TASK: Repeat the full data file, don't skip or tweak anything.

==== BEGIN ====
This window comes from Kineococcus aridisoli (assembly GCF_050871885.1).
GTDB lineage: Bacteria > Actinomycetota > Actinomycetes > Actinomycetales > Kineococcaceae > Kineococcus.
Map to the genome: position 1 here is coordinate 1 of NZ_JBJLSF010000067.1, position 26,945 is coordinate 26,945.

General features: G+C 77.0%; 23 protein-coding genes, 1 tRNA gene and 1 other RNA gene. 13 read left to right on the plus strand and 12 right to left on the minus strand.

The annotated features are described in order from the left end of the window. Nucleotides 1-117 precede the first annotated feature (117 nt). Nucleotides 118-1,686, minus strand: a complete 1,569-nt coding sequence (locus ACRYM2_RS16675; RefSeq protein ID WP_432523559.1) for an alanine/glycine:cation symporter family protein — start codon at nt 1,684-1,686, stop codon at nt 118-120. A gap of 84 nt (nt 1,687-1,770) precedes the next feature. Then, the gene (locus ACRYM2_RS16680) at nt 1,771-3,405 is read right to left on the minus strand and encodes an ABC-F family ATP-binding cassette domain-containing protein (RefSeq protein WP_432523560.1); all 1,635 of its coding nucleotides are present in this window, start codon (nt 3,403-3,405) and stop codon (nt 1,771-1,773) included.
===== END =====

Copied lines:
This window comes from Kineococcus aridisoli (assembly GCF_050871885.1).
GTDB lineage: Bacteria > Actinomycetota > Actinomycetes > Actinomycetales > Kineococcaceae > Kineococcus.
Map to the genome: position 1 here is coordinate 1 of NZ_JBJLSF010000067.1, position 26,945 is coordinate 26,945.

General features: G+C 77.0%; 23 protein-coding genes, 1 tRNA gene and 1 other RNA gene. 13 read left to right on the plus strand and 12 right to left on the minus strand.

The annotated features are described in order from the left end of the window. Nucleotides 1-117 precede the first annotated feature (117 nt). Nucleotides 118-1,686, minus strand: a complete 1,569-nt coding sequence (locus ACRYM2_RS16675; RefSeq protein ID WP_432523559.1) for an alanine/glycine:cation symporter family protein — start codon at nt 1,684-1,686, stop codon at nt 118-120. A gap of 84 nt (nt 1,687-1,770) precedes the next feature. Then, the gene (locus ACRYM2_RS16680) at nt 1,771-3,405 is read right to left on the minus strand and encodes an ABC-F family ATP-binding cassette domain-containing protein (RefSeq protein WP_432523560.1); all 1,635 of its coding nucleotides are present in this window, start codon (nt 3,403-3,405) and stop codon (nt 1,771-1,773) included.